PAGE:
Option Investor
Index Wrap


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The market is more mixed than is suggested by the fact that the Dow Jones has now been up for 3 straight months. If we judge the market by what many individual investors and traders look at, the Nasdaq market, the market has been falling significantly from its January peak.

At best right now I see the Dow going sideways, the S&P 100 and 500 drifting moderately lower and the Nasdaq being vulnerable to falling another 100 points (from recent lows around 2000) to perhaps the 1900 area in terms of the Composite.

This mixed picture will likely continue until there is pick up in the creation of new jobs as this would mark a substantial pick up in the pace of the economic expansion from what has seen so far in this recovery.

Friday was a bit rough unless you like a choppy sea. The positive spin on things that buoyed the blue chip averages was set by economic reports, especially the Gross Domestic Product figure or GDP, which came in at a better than expected 4.1% figure, well under the 8.2% growth reported for Q4 of course, but expectations are always what drives the market that day.

The ever-popular game of figuring the consumer penchant for spending, got a bullish spin with the University of Michigan's latest tealeaf survey. The U of M consumer sentiment index ran up to 93.5 in late-February from 93.1 from earlier this month. Of course, the bearish pundits could point to the fact that all this is WELL under the 103.8 number reported in January.

Throw in any indication of a pick up in the beleagured manufacturing sector and Friday was bound to have more of a positive tone than negative. The Chicago Purchasing Managers Index, one of those that get looked at, was reported at 63.5 percent versus 65.9% in January - that figure was a multiyear high. The key thing is that readings over 50 are defined as marking economic expansion.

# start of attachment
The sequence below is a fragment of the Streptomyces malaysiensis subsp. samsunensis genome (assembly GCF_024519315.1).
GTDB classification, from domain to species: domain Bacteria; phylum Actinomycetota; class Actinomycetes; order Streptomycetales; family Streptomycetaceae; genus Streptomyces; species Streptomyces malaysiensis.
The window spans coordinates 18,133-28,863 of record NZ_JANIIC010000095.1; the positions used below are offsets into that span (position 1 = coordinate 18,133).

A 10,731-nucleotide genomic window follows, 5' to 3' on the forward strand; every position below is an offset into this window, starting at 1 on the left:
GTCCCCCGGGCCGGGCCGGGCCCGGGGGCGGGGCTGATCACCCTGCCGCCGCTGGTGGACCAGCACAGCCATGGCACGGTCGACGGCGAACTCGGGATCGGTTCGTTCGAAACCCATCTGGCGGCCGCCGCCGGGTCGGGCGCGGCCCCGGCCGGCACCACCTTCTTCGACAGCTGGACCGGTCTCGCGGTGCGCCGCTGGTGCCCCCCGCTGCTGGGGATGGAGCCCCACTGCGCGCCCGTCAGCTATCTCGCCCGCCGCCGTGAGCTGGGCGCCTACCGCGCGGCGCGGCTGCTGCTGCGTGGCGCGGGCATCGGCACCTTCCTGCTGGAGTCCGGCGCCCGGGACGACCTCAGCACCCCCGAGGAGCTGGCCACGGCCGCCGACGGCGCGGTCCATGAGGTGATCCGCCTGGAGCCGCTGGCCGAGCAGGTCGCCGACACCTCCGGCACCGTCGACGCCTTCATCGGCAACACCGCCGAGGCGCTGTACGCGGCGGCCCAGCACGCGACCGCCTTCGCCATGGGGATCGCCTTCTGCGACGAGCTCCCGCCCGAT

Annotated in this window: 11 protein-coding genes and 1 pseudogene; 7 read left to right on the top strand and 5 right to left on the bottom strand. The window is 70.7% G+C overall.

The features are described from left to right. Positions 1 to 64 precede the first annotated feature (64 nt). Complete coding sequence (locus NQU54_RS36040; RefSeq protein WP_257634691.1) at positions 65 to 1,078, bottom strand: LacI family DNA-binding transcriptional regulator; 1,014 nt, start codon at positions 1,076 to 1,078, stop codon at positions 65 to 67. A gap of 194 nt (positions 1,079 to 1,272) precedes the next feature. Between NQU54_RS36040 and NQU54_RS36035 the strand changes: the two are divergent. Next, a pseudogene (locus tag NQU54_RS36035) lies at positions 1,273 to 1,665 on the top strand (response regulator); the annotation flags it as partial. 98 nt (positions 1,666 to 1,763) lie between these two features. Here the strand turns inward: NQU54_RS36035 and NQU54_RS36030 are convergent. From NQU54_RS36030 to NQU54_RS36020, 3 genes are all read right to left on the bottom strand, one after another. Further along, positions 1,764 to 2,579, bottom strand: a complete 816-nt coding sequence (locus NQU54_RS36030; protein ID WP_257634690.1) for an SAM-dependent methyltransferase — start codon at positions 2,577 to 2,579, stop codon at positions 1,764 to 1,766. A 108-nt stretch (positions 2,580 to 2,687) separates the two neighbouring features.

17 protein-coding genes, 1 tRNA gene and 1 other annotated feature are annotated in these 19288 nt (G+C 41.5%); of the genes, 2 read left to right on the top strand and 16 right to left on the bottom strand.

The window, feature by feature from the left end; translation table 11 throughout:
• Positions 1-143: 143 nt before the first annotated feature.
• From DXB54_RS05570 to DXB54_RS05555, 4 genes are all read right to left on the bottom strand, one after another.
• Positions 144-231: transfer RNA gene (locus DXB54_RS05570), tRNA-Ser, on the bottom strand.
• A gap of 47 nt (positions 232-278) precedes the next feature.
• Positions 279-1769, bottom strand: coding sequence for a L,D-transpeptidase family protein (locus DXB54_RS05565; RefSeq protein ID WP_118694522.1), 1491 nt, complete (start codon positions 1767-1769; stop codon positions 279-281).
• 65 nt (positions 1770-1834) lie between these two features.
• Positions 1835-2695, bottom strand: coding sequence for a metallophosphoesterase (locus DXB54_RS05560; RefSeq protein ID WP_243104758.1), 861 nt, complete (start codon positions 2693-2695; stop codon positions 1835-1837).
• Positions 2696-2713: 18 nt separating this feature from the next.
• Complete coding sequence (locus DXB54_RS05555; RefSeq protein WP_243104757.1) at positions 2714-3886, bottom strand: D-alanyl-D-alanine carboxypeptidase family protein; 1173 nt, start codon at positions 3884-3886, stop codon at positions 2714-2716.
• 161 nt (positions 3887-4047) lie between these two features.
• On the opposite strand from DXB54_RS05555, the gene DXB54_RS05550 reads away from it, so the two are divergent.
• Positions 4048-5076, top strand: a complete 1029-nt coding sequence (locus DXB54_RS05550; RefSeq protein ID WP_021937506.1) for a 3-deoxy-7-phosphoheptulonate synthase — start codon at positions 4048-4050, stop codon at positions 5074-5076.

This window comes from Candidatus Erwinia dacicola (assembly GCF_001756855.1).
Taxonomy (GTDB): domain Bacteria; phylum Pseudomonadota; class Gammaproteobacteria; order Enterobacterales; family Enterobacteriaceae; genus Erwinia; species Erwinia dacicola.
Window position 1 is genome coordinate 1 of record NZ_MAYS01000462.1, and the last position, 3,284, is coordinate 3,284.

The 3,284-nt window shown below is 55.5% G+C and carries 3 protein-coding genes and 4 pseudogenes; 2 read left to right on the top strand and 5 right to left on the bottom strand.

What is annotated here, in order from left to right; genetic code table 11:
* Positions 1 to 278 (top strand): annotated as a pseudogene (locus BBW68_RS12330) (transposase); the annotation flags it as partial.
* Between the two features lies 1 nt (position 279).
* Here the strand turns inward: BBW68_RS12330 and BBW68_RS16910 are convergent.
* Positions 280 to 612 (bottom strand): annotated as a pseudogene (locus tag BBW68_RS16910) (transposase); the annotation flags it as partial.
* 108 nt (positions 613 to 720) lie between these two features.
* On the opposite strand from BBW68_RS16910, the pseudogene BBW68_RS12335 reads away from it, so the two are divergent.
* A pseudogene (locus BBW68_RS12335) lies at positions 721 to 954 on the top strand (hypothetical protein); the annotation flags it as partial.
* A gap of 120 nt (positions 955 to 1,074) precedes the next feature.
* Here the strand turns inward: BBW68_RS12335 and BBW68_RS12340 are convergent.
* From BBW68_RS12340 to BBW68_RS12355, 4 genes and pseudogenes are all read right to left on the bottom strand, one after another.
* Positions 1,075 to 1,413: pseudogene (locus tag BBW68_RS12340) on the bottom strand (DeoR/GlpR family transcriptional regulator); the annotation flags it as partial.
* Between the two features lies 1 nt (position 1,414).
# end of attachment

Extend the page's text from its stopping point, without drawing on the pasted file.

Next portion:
The Dow at 10,583 was down about 1% on the week, but up slightly on the month. The S&P 500 Index (SPX) was roughly unchanged on the day at 1145. The Nasdaq was down about 3 points Friday, putting it down only one tenth of one percent on the week with its close at 2029 but this also puts this segment of the market down some 6 weeks straight.

Pulling down the Nasdaq was the semiconductor sector as per usual, with a still-anemic earnings picture gleaned from a forecast from one chip stock (Novellus) and an under-expectations quarterly revenue figure from another (Altera).


The dollar turned down based on trader expectations that the U.S. Administration will not try to stem the generally falling greenback. This led the Euro to close in New York trading at 1.248 - however, this figure while quite strong in terms of the past two years, but which can also be seen as a fall off from the highs in the 1.29 area earlier in the month. Of course, profits are tempting to take if you have been a Euro bull, a dollar bear.

The bond market benefited from the still-pervasive perceptions among bond holders that U.S. inflation will continue to be low. It was noteworthy for the 10-year Treasury bond to close up nearly half a point to yield only 3.98%, with 4% being a benchmark figure. This yield marked its lowest for recent weeks.


S&P 100 Index (OEX) - Daily chart:

The pattern that is noticable in the S&P 100 (OEX) trading is the upward sloping lines connecting the relative highs and lows of last trading.

A next move looks lower to me than what was seen recently. I think a good likelihood is for a downswing ahead that carries back to the support suggested in the area of the dashed green line around 558 - which is also near the intersection of the 50- day moving average currently. The 50-day average being a measure of possible support and buying interest also. R notes the current "line" of resistance.

My trading playbook with the OEX is to continue to hold puts, looking for at least one move to the bottom of my expected near- term trading range as suggested by the upper and lower (dashed) level lines I've put in on the chart above.

It would take a close above 572 to cause me to exit being short (long puts) in this market.

As measured by the 14-day stochastic, this market has declining momentum and not yet what could be said was an "oversold" condition.

OEX - Hourly:

It becomes even clearer on the Hourly chart of OEX where the conflicting trends are overlapping. An uptrend is defined as succeeding series of higher (new) highs and, after the market drops back, lows that stop above the prior low of significance.

By that definition and as measured by this period we are looking at on the hourly chart, the OEX remains in an uptrend until there is a lower low or to below the point of its last low around 561. If there is an hourly low under 561, the short-term trend turns down.